Nicolle: Honestly, I agree with Eden. And I don't really care if it entertains the audience. It is up to the musician to perform with sincerity and after that it's done. We aren't making any money off of this, we are just trying to promote and document and be inspired by the people in our living room.

Gavin: Who would you say have been your favorite guests to date?

Eden: Jenn Blosil. Her video's not up yet, but we filmed her just last week. She evokes emotion when she sings and it's beautiful. And, she's just a beautiful human being. Also, Pändo, Kyle Pyfer from Logan and My Fair Fiend.

Nicolle: I agree with Eden, and Quiet House (formerly Sun House), House of Lewis, Isaac Russell and Drew Danburry (obviously), Coral Bones... there are so many good ones!

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  • Q1

Gavin: Since launching, you've grown to have a production crew and bloggers. How was it for you to grow in such a short amount of time?

Eden: For me, it's been awesome, because we went without a video editor for so long and it was hard to pick things up on my own. Also, The Couch Series really brought me to people I wouldn't have otherwise known. I love reading what our bloggers have to say. I get to listen to new music that way.

Nicolle: It has been good and freakishly casual. We love what we are doing and we are so blessed to find people who are willing to do it with us.

Gavin: You're slowly coming up on the one-year anniversary. How is it for you to make it this far and do you have any special plans?

Eden: It's weird to think that it's almost been a year - it is pretty exciting though! In a way. It proves to myself that I can commit to a project for more than a couple of weeks. We aren't exactly doing anything special with The Couch Series, though I guess you can say we're treating ourselves with a trip to the Iceland Airwaves.

Nicolle: My biggest thing is that I learned commitment. I was very ready to move back home to Denver because I miss my home but this happened and it has been awesome. I think we are going to have some pretty personal performances for our anniversary that Eden doesn't know about. Shhh!

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  • Jonathan Ying

Gavin: What are your thoughts on our current music scene and the bands coming out of it?

Eden: Our current music scene is predominantly male. Where are the girls? Women! Come out! Play! Do awesome things!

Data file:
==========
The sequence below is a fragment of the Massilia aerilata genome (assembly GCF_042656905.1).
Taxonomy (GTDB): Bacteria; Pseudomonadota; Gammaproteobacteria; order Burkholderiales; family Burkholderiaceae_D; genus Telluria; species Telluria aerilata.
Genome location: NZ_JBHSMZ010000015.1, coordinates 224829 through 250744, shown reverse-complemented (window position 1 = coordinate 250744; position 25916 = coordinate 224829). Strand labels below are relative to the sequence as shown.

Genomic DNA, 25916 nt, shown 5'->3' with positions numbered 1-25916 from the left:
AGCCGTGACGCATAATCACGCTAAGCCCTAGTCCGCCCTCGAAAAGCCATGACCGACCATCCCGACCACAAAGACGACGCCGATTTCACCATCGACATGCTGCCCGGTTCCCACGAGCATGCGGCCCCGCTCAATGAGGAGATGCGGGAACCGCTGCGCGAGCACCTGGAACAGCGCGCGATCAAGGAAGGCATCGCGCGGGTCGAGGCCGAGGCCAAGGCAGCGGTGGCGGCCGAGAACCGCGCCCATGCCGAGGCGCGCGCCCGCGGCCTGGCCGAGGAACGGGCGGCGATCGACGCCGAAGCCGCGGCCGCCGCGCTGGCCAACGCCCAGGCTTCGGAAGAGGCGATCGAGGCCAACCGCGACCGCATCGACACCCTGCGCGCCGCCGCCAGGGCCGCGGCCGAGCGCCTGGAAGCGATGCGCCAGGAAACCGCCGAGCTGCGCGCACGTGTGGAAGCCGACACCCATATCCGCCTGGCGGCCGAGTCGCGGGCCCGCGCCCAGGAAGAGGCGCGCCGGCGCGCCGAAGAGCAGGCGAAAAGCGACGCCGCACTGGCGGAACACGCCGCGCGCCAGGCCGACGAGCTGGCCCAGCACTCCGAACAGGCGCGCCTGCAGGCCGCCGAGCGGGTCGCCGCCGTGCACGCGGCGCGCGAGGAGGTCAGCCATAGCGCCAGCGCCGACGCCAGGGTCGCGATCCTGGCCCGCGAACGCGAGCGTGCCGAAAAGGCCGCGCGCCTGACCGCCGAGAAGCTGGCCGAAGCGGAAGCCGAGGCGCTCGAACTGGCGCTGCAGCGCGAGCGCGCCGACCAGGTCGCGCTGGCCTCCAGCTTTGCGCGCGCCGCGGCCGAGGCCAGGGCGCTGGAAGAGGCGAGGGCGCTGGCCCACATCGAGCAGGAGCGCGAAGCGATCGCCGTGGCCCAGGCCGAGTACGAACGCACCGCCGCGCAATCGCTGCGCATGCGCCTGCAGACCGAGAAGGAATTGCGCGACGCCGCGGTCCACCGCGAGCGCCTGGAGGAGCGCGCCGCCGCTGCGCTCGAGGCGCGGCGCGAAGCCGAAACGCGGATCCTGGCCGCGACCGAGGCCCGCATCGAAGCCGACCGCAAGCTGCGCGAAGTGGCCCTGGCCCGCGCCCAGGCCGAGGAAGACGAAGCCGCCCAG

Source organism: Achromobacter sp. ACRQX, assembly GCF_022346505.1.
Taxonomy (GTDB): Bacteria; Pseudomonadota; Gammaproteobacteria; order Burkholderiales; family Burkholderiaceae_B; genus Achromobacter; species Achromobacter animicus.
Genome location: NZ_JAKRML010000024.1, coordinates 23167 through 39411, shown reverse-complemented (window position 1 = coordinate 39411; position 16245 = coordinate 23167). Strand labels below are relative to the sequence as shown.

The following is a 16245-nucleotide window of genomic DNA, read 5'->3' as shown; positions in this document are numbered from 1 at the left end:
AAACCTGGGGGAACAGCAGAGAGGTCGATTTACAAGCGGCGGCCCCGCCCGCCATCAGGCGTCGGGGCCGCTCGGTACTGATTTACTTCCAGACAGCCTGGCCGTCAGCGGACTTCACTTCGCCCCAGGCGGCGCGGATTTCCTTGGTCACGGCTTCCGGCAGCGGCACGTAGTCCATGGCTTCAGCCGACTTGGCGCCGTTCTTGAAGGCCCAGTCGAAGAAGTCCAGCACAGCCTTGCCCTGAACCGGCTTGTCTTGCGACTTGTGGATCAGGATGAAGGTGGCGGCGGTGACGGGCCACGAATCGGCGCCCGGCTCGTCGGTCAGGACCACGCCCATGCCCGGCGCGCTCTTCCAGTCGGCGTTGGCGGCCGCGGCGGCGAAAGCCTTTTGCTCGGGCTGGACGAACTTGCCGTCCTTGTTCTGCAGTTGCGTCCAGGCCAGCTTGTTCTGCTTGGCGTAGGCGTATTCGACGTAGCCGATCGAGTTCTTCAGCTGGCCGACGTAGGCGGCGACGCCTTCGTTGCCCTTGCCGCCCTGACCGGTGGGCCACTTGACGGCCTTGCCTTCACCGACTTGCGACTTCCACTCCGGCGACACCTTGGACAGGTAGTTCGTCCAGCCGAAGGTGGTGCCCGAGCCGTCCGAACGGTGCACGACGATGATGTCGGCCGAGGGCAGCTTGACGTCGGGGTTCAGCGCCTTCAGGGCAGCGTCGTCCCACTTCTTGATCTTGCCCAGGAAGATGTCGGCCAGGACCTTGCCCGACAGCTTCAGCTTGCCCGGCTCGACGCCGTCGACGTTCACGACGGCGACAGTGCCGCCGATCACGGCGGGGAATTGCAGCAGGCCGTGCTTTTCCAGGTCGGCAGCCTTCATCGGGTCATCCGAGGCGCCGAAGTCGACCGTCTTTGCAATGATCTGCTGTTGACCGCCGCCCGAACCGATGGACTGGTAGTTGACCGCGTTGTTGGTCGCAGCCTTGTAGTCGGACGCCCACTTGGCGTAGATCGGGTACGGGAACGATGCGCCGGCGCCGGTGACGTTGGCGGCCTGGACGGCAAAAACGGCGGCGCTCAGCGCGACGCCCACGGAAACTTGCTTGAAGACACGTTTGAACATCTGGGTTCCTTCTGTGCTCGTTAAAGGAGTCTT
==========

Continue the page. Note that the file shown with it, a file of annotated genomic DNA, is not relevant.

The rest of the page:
Nicolle: Truth. I think it's great and we are transitioning into more diverse music genres which are great. Women are lacking and so is amazing EDM. We have really talented DJs in Provo like House of Melk, Phantom Funk and Voyagers, but we aren't showcasing them well enough.

Gavin: Who are some up-and-coming bands or musicians you believe people should be checking out?

Eden: Eden: Okkah. We were a part of the judging panel for Muse Music's Battle of the Bands and they were awesome.

Nicolle: I love Okkah, The Laddells and TouchFeel.

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  • My Fair Friend

Gavin: What do you hope to achieve with the series and where do you see it going over the next year?

Eden: Nicolle said it best in a previous interview: we're striving to document the many bands that often die as quickly as they bloom.

Nicolle: I think that's it, in addition to promoting the sincerity in music. We don't know where we will be in a year. Eden is hoping to move to NYC and I am hoping to be in London for grad school so honestly, we don't know.

Gavin: What can we expect from both of you and the show over the rest of the year and going into next?

Eden: I think we'll be experimenting with different filming styles, as seen in our Das Nix segment. We will also be curating shows here and there at Muse Music! Our first one will be in December. AND, we'll soon be a part of Provo City programming (Channel 17).

Nicolle: Woot Woot! Provo TV!!

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Gavin: Aside from the obvious, is there anything you'd like to promote or plug?

Eden: Curated shows at Muse Music and Provo 17

Nicolle: HUZZAH!